13. Voice: "Stay on the line with me until help arrives. OK?"
14. Child: "OK".
15. Voice: "Good job. You can hang up now."
16. Instructor and other children applaud.
The digits on display 14 remain displayed throughout the above to help keep the attention of the entire group and to reinforce the memorization thereof.
FIG. 3 illustrates the configuration of system 10 when used for older children. The arrangement shown on FIG. 3 is similar to that shown on FIG. 2, except that controller 60 (FIG. 2) has been replaced by telephone 22 and memory 102 and recording port 92 are not required.
With older children, the pre-recorded materials may not be useful and both telephones 20 and 22 may be employed for role playing, with an older child using one telephone and the instructor or a person from a fire/emergency agency using the other telephone. A portion of such role playing prior to arrival of emergency personnel might be as follows: "Is the person breathing? Go check and come back to the phone?" "Is the person lying on the stomach? You must roll the person over onto the back, check for breathing, and come back to the phone."
The elements of system 10 shown as being removable from carrying case 12 (FIG. 1) may also be configured to remain operatively attached to the carrying case to minimize setup time. Memory 102 (FIGS. 2 and 3) may be a tape recorder or it may be a solid state memory. Pre-recorded materials can be loaded to memory 102 through memory port 92 by means of a cassette tape recorder, or via direct microphone input or other non-mechanical method. Controller 60 may be either hand or foot controlled and may have wireless coupling to microprocessor 100 for additional flexibility. Likewise, telephones 20 and 22 and/or speakers 40 and 42 may be wireless.
Another use of system 10, with pre-recording or with role playing, is to teach proper telephone manners and/or to teach young children what to say and not to say to strangers when answering the telephone.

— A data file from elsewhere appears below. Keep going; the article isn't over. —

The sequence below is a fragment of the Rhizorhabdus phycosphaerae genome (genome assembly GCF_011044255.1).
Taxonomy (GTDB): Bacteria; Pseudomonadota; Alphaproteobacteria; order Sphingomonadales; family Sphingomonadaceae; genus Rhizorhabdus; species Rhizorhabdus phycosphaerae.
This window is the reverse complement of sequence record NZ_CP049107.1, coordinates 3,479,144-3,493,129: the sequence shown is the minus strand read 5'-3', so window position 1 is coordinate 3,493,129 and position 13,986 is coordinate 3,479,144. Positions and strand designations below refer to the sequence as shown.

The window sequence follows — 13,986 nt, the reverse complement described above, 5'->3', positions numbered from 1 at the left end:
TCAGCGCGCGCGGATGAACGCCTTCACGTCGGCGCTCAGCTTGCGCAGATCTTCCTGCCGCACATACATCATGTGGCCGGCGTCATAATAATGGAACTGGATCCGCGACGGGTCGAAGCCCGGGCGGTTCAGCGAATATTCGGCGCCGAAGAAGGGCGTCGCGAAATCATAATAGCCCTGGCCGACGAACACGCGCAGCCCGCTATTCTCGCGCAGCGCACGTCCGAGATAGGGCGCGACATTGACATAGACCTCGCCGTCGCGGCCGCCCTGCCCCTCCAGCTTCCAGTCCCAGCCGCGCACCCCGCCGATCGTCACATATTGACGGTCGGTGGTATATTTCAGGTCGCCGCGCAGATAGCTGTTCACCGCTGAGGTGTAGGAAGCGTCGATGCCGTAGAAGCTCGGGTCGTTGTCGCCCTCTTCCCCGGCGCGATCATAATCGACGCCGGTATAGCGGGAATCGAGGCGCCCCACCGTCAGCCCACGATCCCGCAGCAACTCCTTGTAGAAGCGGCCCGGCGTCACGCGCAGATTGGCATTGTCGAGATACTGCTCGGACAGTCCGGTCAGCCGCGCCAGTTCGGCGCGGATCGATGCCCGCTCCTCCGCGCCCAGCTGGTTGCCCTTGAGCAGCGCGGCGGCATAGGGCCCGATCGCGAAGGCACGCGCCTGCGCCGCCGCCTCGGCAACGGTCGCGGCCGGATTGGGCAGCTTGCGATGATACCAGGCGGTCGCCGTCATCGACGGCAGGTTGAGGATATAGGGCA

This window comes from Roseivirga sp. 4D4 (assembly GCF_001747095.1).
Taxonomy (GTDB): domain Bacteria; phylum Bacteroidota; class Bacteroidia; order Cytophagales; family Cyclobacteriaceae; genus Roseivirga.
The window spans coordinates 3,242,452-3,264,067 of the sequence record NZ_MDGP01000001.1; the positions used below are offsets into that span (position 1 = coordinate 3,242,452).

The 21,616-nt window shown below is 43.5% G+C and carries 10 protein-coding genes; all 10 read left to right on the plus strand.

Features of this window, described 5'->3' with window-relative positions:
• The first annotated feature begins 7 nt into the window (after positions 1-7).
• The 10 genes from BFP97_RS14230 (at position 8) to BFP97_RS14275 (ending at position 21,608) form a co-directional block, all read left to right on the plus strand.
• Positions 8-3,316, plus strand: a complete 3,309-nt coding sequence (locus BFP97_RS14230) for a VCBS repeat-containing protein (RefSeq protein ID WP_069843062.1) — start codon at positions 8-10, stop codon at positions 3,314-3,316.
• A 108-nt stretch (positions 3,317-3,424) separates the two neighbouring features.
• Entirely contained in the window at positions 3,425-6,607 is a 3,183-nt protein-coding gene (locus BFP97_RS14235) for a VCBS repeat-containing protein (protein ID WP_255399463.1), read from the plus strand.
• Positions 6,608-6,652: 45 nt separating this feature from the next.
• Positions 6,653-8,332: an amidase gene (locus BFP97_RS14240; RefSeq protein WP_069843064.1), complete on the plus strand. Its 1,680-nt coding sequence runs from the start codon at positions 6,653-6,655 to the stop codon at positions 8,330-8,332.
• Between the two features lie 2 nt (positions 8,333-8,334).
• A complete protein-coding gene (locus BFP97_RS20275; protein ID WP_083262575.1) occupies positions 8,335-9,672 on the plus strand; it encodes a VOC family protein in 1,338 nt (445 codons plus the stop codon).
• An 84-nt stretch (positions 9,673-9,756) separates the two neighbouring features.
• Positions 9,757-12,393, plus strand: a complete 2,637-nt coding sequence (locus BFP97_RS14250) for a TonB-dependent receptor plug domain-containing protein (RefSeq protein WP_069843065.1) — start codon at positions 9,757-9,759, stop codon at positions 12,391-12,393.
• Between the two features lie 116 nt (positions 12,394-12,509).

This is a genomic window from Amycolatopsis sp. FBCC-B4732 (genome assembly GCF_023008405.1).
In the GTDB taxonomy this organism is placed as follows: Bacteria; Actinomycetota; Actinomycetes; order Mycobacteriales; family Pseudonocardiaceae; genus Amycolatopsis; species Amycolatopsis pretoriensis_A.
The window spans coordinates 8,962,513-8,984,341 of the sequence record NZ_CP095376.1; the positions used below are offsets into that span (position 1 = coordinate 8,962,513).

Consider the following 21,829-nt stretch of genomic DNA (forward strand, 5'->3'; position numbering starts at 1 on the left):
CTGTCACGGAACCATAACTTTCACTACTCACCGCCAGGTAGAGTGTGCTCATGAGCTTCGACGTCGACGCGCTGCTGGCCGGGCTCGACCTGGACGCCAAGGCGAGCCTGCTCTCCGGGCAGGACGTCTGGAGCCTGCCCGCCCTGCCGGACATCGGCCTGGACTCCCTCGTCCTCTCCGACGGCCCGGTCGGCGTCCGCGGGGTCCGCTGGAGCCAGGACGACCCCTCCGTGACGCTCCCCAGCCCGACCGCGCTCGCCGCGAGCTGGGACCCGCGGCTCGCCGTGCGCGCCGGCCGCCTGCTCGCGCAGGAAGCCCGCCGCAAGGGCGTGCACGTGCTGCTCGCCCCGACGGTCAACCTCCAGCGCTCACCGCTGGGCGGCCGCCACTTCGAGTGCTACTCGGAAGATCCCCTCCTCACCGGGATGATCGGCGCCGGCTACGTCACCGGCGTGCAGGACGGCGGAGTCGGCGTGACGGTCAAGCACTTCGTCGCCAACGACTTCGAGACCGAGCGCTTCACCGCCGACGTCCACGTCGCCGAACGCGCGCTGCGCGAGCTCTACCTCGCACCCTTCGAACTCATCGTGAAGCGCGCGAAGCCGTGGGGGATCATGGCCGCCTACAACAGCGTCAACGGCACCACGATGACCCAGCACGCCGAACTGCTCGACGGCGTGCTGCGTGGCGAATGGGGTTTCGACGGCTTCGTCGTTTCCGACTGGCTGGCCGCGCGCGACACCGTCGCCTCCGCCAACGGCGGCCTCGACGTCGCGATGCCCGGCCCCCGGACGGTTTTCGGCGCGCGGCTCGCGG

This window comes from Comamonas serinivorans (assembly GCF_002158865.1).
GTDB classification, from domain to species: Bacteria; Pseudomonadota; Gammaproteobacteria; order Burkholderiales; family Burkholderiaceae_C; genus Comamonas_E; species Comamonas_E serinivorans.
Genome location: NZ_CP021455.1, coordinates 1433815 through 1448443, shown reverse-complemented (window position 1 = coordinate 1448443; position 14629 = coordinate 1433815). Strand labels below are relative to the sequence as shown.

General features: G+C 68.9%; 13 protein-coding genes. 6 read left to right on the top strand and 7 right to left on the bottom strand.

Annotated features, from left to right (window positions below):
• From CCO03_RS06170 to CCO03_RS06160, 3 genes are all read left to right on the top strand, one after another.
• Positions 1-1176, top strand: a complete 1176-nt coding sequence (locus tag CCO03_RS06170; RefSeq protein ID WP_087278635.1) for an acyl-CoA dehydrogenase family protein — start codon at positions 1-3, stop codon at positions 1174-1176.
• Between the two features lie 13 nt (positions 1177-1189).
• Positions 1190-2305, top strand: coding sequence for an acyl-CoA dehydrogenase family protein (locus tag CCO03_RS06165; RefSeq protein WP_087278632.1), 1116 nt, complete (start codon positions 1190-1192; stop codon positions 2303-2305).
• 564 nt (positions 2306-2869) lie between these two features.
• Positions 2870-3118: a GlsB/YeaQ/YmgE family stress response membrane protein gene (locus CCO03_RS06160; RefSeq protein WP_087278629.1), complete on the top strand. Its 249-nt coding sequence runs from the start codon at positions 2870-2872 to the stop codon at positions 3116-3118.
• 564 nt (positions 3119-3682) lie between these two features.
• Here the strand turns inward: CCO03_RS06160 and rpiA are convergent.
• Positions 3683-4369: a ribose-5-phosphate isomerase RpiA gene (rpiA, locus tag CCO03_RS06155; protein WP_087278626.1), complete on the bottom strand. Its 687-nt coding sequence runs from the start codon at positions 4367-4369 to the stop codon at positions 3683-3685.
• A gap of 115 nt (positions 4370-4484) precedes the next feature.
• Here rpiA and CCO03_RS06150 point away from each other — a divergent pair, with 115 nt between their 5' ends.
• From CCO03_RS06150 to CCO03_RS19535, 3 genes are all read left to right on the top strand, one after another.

System 10 can be easily and economically constructed using techniques and materials known in the art.
It will thus be seen that the objects set forth above, among those elucidated in, or made apparent from, the preceding description, are efficiently attained and, since certain changes may be made in the above construction without departing from the scope of the invention, it is intended that all matter contained in the above description or shown on the accompanying drawing figures shall be interpreted as illustrative only and not in a limiting sense.
It is also to be understood that the following claims are intended to cover all of the generic and specific features of the invention herein described and all statements of the scope of the invention which, as a matter of language, might be said to fall therebetween.
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|U.S. Classification||434/111, 434/236, 434/226|
|Apr 20, 1995||AS||Assignment|
Owner name: RETINA SYSTEMS, INC., CONNECTICUT
Free format text: ASSIGNMENT OF ASSIGNORS INTEREST;ASSIGNORS:MOIR, GRAYDON E.;MOIR, FLOYD W.;CRESSOTTI, KARL;REEL/FRAME:007450/0394
Effective date: 19950414
|Mar 6, 2000||FPAY||Fee payment|
Year of fee payment: 4
|Jan 29, 2004||FPAY||Fee payment|
Year of fee payment: 8
|Mar 17, 2008||REMI||Maintenance fee reminder mailed|
|Sep 10, 2008||LAPS||Lapse for failure to pay maintenance fees|
|Oct 28, 2008||FP||Expired due to failure to pay maintenance fee|
Effective date: 20080910